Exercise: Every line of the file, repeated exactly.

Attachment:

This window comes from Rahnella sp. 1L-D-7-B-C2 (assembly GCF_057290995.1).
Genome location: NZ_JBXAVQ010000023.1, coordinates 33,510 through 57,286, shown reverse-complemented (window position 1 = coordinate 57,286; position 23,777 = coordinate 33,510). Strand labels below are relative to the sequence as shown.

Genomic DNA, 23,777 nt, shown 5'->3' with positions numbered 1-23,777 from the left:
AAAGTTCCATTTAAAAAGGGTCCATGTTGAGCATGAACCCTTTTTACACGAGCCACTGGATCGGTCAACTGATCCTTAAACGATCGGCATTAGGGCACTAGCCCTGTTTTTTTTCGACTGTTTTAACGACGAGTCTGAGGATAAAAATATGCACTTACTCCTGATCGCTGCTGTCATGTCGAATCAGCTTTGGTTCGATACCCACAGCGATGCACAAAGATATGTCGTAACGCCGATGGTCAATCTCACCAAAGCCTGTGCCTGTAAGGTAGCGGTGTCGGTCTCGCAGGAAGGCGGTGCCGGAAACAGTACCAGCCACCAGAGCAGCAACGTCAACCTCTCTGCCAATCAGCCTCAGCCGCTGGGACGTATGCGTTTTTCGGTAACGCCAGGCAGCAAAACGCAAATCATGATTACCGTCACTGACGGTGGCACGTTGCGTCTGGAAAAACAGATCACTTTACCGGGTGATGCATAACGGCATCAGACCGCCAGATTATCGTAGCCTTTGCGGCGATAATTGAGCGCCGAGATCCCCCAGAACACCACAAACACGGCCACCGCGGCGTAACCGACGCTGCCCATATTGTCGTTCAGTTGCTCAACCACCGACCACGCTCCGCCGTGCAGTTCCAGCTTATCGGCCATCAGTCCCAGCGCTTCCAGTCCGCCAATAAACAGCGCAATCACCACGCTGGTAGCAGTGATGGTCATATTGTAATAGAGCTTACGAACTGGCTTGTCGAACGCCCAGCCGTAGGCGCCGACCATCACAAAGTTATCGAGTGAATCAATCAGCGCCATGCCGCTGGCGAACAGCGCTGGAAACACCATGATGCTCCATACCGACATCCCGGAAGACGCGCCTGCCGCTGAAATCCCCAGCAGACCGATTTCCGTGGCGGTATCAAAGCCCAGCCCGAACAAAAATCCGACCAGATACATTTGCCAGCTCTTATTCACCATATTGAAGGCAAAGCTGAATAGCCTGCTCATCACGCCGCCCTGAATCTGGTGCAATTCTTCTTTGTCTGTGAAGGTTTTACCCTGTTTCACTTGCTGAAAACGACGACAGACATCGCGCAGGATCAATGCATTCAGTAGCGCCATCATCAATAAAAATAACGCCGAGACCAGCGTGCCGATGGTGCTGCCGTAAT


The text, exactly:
This window comes from Rahnella sp. 1L-D-7-B-C2 (assembly GCF_057290995.1).
Genome location: NZ_JBXAVQ010000023.1, coordinates 33,510 through 57,286, shown reverse-complemented (window position 1 = coordinate 57,286; position 23,777 = coordinate 33,510). Strand labels below are relative to the sequence as shown.

Genomic DNA, 23,777 nt, shown 5'->3' with positions numbered 1-23,777 from the left:
AAAGTTCCATTTAAAAAGGGTCCATGTTGAGCATGAACCCTTTTTACACGAGCCACTGGATCGGTCAACTGATCCTTAAACGATCGGCATTAGGGCACTAGCCCTGTTTTTTTTCGACTGTTTTAACGACGAGTCTGAGGATAAAAATATGCACTTACTCCTGATCGCTGCTGTCATGTCGAATCAGCTTTGGTTCGATACCCACAGCGATGCACAAAGATATGTCGTAACGCCGATGGTCAATCTCACCAAAGCCTGTGCCTGTAAGGTAGCGGTGTCGGTCTCGCAGGAAGGCGGTGCCGGAAACAGTACCAGCCACCAGAGCAGCAACGTCAACCTCTCTGCCAATCAGCCTCAGCCGCTGGGACGTATGCGTTTTTCGGTAACGCCAGGCAGCAAAACGCAAATCATGATTACCGTCACTGACGGTGGCACGTTGCGTCTGGAAAAACAGATCACTTTACCGGGTGATGCATAACGGCATCAGACCGCCAGATTATCGTAGCCTTTGCGGCGATAATTGAGCGCCGAGATCCCCCAGAACACCACAAACACGGCCACCGCGGCGTAACCGACGCTGCCCATATTGTCGTTCAGTTGCTCAACCACCGACCACGCTCCGCCGTGCAGTTCCAGCTTATCGGCCATCAGTCCCAGCGCTTCCAGTCCGCCAATAAACAGCGCAATCACCACGCTGGTAGCAGTGATGGTCATATTGTAATAGAGCTTACGAACTGGCTTGTCGAACGCCCAGCCGTAGGCGCCGACCATCACAAAGTTATCGAGTGAATCAATCAGCGCCATGCCGCTGGCGAACAGCGCTGGAAACACCATGATGCTCCATACCGACATCCCGGAAGACGCGCCTGCCGCTGAAATCCCCAGCAGACCGATTTCCGTGGCGGTATCAAAGCCCAGCCCGAACAAAAATCCGACCAGATACATTTGCCAGCTCTTATTCACCATATTGAAGGCAAAGCTGAATAGCCTGCTCATCACGCCGCCCTGAATCTGGTGCAATTCTTCTTTGTCTGTGAAGGTTTTACCCTGTTTCACTTGCTGAAAACGACGACAGACATCGCGCAGGATCAATGCATTCAGTAGCGCCATCATCAATAAAAATAACGCCGAGACCAGCGTGCCGATGGTGCTGCCGTAAT